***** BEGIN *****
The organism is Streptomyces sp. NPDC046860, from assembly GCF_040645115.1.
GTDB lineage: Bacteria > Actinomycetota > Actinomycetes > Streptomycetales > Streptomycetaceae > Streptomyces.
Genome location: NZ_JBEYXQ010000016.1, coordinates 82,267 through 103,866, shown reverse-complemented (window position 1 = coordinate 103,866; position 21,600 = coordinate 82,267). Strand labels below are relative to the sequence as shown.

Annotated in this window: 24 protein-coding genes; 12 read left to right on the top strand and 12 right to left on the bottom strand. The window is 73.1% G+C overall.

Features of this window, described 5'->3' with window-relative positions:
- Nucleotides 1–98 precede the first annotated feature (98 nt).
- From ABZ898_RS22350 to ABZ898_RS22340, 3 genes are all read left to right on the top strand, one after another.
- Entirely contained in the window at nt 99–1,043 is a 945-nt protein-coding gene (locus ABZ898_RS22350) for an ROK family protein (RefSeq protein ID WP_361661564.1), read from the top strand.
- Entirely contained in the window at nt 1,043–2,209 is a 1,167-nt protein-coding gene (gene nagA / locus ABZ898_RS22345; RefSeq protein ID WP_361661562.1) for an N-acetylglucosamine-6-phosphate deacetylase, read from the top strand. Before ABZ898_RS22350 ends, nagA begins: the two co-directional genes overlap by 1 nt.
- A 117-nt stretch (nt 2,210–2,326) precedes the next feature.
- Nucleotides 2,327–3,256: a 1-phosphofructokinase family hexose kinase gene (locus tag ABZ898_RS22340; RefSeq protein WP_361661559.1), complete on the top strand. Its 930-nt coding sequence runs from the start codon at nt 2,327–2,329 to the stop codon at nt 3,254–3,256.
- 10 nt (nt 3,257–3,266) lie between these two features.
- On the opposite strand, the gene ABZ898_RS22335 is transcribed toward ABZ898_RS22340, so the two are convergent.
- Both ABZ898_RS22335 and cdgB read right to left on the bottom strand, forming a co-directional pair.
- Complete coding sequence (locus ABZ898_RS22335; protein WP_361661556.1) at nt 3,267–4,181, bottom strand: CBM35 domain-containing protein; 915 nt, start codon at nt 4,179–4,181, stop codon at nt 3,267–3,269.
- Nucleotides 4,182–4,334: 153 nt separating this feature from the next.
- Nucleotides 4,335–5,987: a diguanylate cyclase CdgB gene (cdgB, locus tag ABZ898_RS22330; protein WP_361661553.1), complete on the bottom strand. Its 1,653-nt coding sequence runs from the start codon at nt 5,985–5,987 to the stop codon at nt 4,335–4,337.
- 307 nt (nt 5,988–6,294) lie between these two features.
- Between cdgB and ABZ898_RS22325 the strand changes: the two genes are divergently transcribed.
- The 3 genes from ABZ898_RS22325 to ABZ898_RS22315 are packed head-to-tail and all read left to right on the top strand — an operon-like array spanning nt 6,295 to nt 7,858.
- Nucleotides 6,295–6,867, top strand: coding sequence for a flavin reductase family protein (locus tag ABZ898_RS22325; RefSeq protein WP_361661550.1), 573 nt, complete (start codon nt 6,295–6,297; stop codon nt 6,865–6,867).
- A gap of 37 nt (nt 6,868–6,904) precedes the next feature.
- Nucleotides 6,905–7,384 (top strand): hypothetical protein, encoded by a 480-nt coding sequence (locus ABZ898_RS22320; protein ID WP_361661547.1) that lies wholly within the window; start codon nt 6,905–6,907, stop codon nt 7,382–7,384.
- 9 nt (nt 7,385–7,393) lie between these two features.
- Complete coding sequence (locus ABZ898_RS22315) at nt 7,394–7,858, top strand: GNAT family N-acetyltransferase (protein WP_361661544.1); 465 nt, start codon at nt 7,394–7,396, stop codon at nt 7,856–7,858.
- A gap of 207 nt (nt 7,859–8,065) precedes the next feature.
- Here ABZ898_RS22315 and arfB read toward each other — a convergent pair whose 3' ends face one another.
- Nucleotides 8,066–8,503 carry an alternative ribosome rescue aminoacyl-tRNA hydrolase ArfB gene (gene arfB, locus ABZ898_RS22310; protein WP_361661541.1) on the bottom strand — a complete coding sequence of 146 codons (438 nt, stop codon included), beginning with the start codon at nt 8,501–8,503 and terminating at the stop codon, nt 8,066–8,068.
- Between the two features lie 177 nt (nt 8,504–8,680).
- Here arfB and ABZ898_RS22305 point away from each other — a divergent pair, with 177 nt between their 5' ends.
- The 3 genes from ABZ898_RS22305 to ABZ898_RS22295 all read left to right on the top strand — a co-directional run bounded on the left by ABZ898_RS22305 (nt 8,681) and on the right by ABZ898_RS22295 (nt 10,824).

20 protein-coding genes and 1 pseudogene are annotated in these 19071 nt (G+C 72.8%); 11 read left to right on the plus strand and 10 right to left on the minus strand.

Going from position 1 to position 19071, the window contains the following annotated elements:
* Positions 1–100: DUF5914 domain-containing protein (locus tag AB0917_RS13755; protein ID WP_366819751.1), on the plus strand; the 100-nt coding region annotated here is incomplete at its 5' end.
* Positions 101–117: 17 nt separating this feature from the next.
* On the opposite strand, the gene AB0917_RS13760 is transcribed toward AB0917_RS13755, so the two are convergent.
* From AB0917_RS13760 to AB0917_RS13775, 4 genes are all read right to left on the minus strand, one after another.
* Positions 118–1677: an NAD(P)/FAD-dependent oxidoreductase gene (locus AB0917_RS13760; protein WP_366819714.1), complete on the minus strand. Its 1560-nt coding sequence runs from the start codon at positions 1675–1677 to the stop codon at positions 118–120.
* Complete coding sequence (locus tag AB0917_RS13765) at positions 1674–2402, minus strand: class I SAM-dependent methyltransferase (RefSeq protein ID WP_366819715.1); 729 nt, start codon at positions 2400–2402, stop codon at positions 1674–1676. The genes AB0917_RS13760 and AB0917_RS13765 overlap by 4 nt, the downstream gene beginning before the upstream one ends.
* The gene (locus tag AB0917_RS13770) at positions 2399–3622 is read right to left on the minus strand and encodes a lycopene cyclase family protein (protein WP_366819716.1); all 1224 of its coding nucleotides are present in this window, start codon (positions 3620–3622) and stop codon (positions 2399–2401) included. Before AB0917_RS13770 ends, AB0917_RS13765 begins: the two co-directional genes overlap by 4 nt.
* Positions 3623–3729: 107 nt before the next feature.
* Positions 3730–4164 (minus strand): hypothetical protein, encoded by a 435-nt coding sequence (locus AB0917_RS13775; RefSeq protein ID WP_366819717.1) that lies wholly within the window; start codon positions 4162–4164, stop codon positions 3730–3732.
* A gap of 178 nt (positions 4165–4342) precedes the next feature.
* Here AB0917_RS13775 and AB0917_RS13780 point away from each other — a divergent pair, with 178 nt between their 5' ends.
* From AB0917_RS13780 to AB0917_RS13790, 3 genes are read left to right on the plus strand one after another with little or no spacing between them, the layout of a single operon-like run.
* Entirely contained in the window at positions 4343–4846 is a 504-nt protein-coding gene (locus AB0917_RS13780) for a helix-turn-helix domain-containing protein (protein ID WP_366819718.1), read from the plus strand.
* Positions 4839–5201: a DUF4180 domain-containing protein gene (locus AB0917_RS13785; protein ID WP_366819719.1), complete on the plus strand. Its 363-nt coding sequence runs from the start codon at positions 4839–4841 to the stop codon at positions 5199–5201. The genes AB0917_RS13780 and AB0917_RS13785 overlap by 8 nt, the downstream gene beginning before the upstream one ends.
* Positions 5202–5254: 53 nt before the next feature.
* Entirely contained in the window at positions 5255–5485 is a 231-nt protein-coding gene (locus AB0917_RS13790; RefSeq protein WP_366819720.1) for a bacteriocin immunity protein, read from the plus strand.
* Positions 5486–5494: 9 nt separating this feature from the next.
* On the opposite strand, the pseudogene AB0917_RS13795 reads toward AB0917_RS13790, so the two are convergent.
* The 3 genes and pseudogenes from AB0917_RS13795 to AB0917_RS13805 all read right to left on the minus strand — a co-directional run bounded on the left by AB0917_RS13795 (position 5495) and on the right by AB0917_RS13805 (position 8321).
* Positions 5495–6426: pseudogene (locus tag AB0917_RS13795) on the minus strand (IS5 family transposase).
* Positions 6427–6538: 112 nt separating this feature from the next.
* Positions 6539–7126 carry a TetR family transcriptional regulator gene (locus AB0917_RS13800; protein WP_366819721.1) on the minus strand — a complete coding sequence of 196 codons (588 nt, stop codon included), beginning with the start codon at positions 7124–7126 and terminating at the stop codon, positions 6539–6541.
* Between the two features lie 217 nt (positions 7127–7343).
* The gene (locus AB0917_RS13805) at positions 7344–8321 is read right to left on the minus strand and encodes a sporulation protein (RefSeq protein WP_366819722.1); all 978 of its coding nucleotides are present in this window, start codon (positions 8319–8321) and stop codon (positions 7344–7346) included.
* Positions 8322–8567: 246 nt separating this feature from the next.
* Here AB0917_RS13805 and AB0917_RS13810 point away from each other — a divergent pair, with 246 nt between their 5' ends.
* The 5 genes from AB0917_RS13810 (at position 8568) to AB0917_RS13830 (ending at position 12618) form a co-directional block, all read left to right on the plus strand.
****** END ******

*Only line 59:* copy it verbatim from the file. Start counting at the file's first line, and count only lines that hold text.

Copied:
* Here AB0917_RS13805 and AB0917_RS13810 point away from each other — a divergent pair, with 246 nt between their 5' ends.